After an unsteady tour following Release, resulting in interpersonal tension that would become terminal, Cop Shoot Cop disbanded in 1996. Afterwards, Tod A. formed the prolific “world punk” group Firewater. Phil Puleo would join Swans for their late-2000s reformation; later, with Jim Coleman, also of Cop Shoot Cop, he would join Chris Spencer’s post-Unsane project Human Impact. Paying homage to the band, the English group Spiritualized titled a song from their LP Ladies and Gentlemen We Are Floating in Space (Dedicated, 1997) “Cop Shoot Cop”.
Cop Shoot Cop was a postmodern band in the truest sense — they explored the breakdown of established Enlightenment truths, and by doing so they butchered proverbial sacred cows. They accomplished this not only through vicious anti-consumerist sentiments but by bucking acceptable trends in musical approach to rock music as well, a decade before Radiohead released Kid A and Amnesiac.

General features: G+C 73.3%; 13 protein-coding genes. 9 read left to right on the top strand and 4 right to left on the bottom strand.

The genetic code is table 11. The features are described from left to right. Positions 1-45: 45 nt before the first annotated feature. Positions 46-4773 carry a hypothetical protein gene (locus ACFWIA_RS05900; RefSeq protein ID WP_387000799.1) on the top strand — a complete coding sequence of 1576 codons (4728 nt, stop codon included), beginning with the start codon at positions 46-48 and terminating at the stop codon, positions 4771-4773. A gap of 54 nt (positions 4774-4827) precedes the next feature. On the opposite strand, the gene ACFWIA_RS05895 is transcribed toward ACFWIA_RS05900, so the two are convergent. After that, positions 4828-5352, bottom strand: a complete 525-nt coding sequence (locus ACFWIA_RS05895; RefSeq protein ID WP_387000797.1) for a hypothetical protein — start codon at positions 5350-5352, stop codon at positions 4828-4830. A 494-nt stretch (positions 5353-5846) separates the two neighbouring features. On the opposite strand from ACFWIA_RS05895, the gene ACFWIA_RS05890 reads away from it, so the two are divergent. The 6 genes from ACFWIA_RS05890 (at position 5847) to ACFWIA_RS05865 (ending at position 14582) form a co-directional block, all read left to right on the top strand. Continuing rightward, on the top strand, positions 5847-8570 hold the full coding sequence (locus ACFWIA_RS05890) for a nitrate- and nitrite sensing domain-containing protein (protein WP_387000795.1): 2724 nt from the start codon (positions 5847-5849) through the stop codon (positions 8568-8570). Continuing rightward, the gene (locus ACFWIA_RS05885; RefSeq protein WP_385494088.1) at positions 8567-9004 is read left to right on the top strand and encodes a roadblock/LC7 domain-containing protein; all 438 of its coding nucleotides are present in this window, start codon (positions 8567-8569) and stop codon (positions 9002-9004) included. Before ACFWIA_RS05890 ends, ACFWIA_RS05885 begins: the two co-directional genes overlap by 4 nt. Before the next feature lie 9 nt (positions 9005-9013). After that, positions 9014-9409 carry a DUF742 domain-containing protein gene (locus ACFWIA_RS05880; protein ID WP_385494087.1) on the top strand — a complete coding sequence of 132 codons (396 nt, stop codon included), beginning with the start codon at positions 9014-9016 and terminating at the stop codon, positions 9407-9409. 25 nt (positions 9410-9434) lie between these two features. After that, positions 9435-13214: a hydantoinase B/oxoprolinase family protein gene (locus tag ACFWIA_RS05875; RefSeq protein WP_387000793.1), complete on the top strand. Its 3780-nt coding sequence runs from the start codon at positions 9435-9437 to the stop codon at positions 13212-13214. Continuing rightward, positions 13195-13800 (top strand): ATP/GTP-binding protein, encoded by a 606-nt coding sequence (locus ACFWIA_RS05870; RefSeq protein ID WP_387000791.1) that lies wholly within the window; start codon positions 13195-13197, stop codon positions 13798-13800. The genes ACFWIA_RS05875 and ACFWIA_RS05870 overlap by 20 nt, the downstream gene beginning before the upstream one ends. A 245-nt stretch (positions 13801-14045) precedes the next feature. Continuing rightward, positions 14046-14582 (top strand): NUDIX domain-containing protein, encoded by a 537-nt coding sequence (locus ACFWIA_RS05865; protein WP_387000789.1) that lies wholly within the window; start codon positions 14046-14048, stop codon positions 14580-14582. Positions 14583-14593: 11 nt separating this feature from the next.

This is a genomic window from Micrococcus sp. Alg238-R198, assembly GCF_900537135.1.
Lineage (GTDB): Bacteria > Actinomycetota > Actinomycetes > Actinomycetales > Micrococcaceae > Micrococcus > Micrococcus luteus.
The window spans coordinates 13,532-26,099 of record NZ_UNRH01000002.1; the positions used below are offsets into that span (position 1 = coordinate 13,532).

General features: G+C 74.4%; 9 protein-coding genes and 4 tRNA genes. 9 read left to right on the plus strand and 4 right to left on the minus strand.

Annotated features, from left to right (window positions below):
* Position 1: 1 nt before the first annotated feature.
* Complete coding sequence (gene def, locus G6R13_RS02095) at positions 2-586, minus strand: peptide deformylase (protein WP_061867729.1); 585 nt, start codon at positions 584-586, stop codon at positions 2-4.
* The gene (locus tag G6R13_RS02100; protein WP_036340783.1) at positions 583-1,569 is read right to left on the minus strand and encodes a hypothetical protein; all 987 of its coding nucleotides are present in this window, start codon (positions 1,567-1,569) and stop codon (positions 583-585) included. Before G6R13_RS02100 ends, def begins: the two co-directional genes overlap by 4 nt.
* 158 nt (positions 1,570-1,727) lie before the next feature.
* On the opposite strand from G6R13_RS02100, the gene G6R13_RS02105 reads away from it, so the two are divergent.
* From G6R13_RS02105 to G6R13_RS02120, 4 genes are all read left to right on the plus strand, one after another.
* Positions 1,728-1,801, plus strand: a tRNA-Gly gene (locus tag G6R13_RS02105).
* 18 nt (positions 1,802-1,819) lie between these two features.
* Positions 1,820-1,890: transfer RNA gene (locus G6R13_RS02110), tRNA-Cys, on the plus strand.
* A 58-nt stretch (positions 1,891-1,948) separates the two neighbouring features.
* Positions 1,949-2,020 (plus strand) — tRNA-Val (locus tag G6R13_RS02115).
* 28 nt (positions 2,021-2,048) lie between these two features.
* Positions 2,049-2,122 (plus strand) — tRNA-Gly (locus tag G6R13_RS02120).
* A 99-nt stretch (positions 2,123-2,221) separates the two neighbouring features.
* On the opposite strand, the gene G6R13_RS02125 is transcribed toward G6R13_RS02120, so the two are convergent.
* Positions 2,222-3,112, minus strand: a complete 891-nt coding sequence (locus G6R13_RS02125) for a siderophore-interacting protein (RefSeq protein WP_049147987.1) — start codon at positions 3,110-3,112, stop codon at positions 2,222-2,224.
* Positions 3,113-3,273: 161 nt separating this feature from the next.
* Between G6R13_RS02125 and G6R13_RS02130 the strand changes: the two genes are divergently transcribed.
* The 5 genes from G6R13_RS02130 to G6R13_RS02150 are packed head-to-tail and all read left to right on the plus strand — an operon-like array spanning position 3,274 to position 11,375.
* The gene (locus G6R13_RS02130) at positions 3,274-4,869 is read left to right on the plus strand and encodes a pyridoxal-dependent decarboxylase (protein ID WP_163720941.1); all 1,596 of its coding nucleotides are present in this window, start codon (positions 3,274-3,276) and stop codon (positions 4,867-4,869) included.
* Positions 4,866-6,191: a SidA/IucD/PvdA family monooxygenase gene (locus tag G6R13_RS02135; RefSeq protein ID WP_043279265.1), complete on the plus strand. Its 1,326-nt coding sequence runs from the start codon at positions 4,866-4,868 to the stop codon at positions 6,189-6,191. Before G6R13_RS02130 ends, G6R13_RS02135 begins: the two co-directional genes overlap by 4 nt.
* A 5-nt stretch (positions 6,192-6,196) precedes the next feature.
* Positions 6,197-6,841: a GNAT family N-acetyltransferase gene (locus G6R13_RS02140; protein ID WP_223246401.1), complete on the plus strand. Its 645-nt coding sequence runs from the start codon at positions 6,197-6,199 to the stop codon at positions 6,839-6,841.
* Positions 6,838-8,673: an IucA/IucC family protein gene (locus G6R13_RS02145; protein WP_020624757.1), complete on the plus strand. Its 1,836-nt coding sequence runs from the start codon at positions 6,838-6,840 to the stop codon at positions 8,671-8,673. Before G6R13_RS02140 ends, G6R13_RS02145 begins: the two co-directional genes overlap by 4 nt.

As such, it is my personal hope that, during the duration of Cop Shoot Cop’s existence and in their aftermath, their music challenged traditional values through their music and inspired their listeners to become more critical, compassionate people in a conformist, cruel society.
(A video of Cop Shoot Cop performing live @ the now defunct CBGB on July 12th 1989.)
- Cop Shoot Cop – Website
- Cop Shoot Cop – Wikipedia Entry
- Cop Shoot Cop – Discogs Entry
- Cop Shoot Cop – Facebook Fan Page
- Tod A – Firewater Band Page via Bloodshot Records
- Jack Nantz – Instagram
- Jim Coleman – Website
- Phil Puleo – Website
- Legendary musician Devin Townsend On Cop Shoot Cop’s ‘White Noise’ LP – Via The Quietus
Article header art by Dan Thrax.